• 2
    Although with the price difference between the two, it doesn't feel like it's part of the same transit system.
    – martin
    Commented Jan 4, 2018 at 2:46
  • About Berlin: yes. I took the U-Bahn and crossed at Checkpoint Charlie. Underground there were a couple of closed up stations, and you emerged in a big station that was split up in two. Immigration was done in claustrophobic booths, the officer way up high above you. The visa was a piece of paper. Once you came out on the other side you were in the other half of the station hall, and could change D-Marks against O-marks at black-market rate.
    – user67108
    Commented Jan 4, 2018 at 10:03
  • In HK, the one example that could work is the Kowloon-Guangzhou through-train, which crosses in Lowu/Luohu, and serves a few stations in the Mainland. Lots of commuters use it. However a "binational" system it is not :-)
    – user67108
    Commented Jan 4, 2018 at 10:05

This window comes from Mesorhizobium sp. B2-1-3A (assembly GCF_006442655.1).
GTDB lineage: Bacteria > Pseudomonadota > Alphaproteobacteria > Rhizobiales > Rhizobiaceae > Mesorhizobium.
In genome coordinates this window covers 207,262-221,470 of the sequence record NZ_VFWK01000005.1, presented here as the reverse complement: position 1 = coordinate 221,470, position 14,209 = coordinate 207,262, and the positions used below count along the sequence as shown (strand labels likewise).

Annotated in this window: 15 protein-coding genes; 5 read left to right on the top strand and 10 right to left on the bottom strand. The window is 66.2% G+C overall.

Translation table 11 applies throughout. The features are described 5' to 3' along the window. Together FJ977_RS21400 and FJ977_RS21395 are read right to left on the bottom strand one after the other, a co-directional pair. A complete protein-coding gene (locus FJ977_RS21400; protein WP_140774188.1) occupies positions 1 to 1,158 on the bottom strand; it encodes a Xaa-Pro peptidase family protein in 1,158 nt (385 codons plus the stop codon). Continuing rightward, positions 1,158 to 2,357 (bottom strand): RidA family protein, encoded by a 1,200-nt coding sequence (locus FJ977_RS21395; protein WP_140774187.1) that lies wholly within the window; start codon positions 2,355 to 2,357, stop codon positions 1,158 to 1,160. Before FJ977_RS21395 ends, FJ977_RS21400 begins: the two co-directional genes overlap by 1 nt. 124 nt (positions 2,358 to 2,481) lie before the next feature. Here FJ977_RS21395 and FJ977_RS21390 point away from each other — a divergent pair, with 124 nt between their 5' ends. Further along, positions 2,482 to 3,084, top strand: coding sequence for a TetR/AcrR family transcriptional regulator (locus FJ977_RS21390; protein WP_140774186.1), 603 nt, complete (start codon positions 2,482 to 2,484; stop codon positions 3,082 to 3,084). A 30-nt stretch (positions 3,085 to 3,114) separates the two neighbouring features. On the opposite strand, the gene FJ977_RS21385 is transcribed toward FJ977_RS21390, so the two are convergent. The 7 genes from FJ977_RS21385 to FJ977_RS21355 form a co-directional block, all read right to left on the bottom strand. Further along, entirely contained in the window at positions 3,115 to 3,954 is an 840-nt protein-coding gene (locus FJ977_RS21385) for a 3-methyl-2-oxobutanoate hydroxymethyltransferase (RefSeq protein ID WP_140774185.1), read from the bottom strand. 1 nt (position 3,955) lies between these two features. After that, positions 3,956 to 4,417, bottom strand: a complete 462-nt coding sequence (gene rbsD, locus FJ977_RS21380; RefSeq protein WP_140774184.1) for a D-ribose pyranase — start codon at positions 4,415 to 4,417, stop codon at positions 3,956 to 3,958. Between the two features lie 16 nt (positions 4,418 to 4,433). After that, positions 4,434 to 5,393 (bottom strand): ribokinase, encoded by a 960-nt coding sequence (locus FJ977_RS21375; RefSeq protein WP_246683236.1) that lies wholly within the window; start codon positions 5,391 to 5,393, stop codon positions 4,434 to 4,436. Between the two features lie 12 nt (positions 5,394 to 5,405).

• @dda How are border checks carried out on that train?
    – Crazydre
    Commented Jan 4, 2018 at 10:55
  • On that line, HK exit/entry checks are done by HK immigration in Hung Hom station, HK. PRC entry/exit checks are done by China Immigration in the train stations served by this line.
    – user67108
    Commented Jan 4, 2018 at 11:00

The (planned) Johor Bahru–Singapore Rapid Transit System is perhaps an interesting example outside of Europe. It appears to still be in the planning stage, but at least it seems to be decided that it will be built. According to the plans it will be opened in December 2024.

  • It is still in planning stage (as of early 2018). However, the Malaysian rail system currently already extends into Singapore. (There is also a high-speed rail system being planned between Malaysia and Singapore, separate from the Rapid Transit System.) Commented Jan 4, 2018 at 6:21
  • The Malaysian raikway system currently terminates at the Singapore border checkpoint and the Malaysian immigration checkpoint is located next to the Singapore immigration checkpoint (both in Singapore ) and you have to go through both. I wonder what the immigration procedures will look like when they do extend the systems mtiple stations across the borders. Commented Jan 4, 2018 at 7:03
  • 1
    It used to go to the other side of singapore - and it got a little strange at times at the old tanjong pagar station – at one point you you actually do malaysian customs and immigration at tanjong pagar... then do singapore customs and immigration at woodlands, when leaving singapore Commented Jan 4, 2018 at 15:08